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explanatory style by janel glidden

Explanatory style is one’s habitual way of explaining life events.  It is negative and atrributes failures with stable, global, and internal causes.

This type of style reminds me of my sister.  She is very depressing to talk to because she is a lot more realistic than me.

Recently she got the okay for her job to be transferred to Utah from Missouri.  When things got shaky and things might not happen she realistically was telling me about what could happen.  She said that she would be stuck in Missouri and back in her same old rut.  I reassured her and let her know that it would be okay by saying that whatever was meant to happen would find a way.  On the other hand, she was very realistic in keeping in mind that it was up to the managers and corporate.  She does look at some things like it is the end of the world, but she is much more realistic than me.


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Retelling by Janel Glidden

When someone retells a story they change it around and it is often exaggerated or twisted.  It often also depends on who they are telling it to.

I find that when I am trying to hook two friends up that I find myself only repeating the good things that the other person says.  I might retell what they say so that it will appear to the person’s benefit.  This is retelling.

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Food norm by Janel Glidden

I think in our culture it might seem a little strange to offer and accept food from strangers. 

At least this is the impression I got one day when I offered some peanuts I was eating. 

I know that I hate it when I am sitting in class hungry and the person next to me is chowing down!  I was eating some peanuts during class and simply offered some to the people sitting around me.  Because they did not know me perhaps they were confused or wondering what was wrong with them.  I just wanted to politely share.  Maybe it is the norm to politely turn down food.  (Whereas in South America or Latin cultures it is extremely rude to turn down food.)  I think because I have had a taste of both that I am in the middle but at the time when everyone turned it down I felt silly!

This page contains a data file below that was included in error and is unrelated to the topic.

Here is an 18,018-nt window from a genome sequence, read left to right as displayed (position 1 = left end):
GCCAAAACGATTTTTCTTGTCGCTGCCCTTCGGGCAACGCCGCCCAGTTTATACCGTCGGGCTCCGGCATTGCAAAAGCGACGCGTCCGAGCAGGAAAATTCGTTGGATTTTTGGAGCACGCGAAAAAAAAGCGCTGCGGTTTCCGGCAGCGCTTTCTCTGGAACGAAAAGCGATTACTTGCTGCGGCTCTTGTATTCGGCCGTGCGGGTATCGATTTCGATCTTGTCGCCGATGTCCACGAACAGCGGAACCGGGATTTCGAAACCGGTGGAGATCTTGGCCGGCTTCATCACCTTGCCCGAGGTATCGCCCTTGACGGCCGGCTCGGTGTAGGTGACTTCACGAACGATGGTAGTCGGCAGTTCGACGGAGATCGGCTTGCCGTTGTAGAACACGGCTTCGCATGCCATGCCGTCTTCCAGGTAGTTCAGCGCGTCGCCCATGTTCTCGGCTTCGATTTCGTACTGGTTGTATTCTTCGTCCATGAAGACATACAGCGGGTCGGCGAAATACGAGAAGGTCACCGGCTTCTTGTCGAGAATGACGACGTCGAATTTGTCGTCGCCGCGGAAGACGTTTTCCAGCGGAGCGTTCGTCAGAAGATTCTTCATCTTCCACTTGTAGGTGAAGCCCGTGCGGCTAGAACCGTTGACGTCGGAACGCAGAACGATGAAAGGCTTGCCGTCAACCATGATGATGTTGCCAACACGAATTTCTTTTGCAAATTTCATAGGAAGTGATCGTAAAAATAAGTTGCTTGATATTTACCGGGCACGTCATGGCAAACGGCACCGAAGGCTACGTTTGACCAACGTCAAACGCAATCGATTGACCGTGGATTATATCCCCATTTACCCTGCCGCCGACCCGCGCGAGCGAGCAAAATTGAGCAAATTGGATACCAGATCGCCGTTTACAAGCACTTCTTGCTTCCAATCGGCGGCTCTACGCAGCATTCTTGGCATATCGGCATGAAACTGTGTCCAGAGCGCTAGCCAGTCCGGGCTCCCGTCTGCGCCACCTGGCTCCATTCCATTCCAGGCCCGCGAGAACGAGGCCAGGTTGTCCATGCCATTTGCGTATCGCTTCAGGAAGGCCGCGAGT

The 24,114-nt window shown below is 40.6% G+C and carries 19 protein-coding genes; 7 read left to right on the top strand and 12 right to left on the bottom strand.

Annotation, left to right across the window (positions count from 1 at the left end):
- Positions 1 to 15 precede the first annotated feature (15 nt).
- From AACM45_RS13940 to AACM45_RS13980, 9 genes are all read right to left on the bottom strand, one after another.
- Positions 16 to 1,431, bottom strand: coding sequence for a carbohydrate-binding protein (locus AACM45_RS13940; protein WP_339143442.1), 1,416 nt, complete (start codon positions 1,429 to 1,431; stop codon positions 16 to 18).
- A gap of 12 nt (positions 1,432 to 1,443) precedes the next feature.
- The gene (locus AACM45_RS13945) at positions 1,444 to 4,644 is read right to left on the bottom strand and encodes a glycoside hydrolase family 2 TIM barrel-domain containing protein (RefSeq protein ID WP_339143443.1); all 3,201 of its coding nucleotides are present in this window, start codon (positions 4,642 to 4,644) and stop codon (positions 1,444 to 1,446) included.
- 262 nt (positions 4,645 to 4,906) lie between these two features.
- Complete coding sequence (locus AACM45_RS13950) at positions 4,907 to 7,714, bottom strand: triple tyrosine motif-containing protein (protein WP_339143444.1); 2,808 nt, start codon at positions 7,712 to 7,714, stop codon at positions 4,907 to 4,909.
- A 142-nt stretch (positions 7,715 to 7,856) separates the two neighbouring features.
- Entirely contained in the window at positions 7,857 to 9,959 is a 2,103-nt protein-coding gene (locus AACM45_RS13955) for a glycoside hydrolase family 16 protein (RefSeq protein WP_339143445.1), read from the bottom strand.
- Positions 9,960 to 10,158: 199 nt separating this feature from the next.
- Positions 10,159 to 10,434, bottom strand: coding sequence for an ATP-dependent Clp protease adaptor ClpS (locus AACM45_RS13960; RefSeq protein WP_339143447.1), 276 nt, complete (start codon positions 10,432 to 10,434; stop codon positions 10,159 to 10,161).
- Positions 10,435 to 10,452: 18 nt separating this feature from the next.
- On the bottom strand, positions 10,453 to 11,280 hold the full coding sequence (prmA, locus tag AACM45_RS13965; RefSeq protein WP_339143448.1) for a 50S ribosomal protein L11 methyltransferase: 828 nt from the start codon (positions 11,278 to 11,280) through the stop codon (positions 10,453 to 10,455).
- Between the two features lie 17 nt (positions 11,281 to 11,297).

I think it is conforming though.  There was one time when I offered everyone around me and everyone laughed and said no. 

There was another time when I offered my food and after one person accepted, those who had politely turned my food away asked for a bite. 

I think when people got more comfortable around me then they were more likely to accept the food. 


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Love Languages (Fearful attachment) by Janel Glidden

Fearful attachment

is an avoidant relationship style marked by fear of rejection.

“I am uncomfortable getting close to others”.  (Due to fear.)

The girl in this video is avoident because she is scared of rejection.


Day 1: She reads his lips and simply lets him borrow her pen. (avoidant)

Day 2: She points to her headphones when he talks to her to suggest that maybe she can’t hear him. (avoidant)

She says no he can’t listen to her song because she was embarrassed.  (scared of rejection)

When he asks for her number she simply says, “No, I don’t have one,” rather than explaining anything further.  (scared of rejection)



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Janel Glidden Overjustification Effect

Overjustification effect is the result of bribing someone to do what they are already doing.  This makes it seem like a task rather than something to do out of enjoyment.  Because it seems controlled, it is less appealing to the person doing the task, when originally they would be doing it anyway.

I always played volleyball for fun.  Once I was in college and on scholarship, it became more of a job and although I love the sport I think I may have enjoyed it less.  This is an example of overjustification effect.

I remember going to the Food and Care coalition and volunteeering my time.  When they offered me a job I felt silly because the pay wasn’t where I wanted it to be.

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Janel Glidden weight discrimination

Discrimination is the action towards another of a certain group or category.  It is not based off the person alone, but the group that someone categorizes them in.

In an article by USA today, weight discrimination is discussed.  Weight discrimination especially in women is increasing and is nearly as common as racial discrimination.

“Reported discrimination based on weight has increased 66% in the past decade, up from about 7% to 12% of U.S. adults, says one study, in the journal Obesity. The other study, in the International Journal of Obesity, says such discrimination is common in both institutional and interpersonal situations — and in some cases is even more prevalent than rates of discrimination based on gender and race. (About 17% of men and 9% of women reported race discrimination.)”


Janel Glidden

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Janel Glidden Showing off for the boys

Social facilitation is performing better with an audience present.  After practice we use to run sprints on sprints on sprints.  It was a conditioning session that lasted longer if we didn’t make our times.  One time, one of my teammates ran over 100 down and backs by the time we left the gym.  The basketball team shared the same court and had practice right after us.  Ocassionally they would come in a little earlier to watch.  With this social facilitation, when the boys were watching, it was more likely to make our time.  Things went a lot smoother and we got in and out of the gym a lot faster.  Social facilitation is all about the boost of the perfomance that was added when we had an audience.

Janel Glidden

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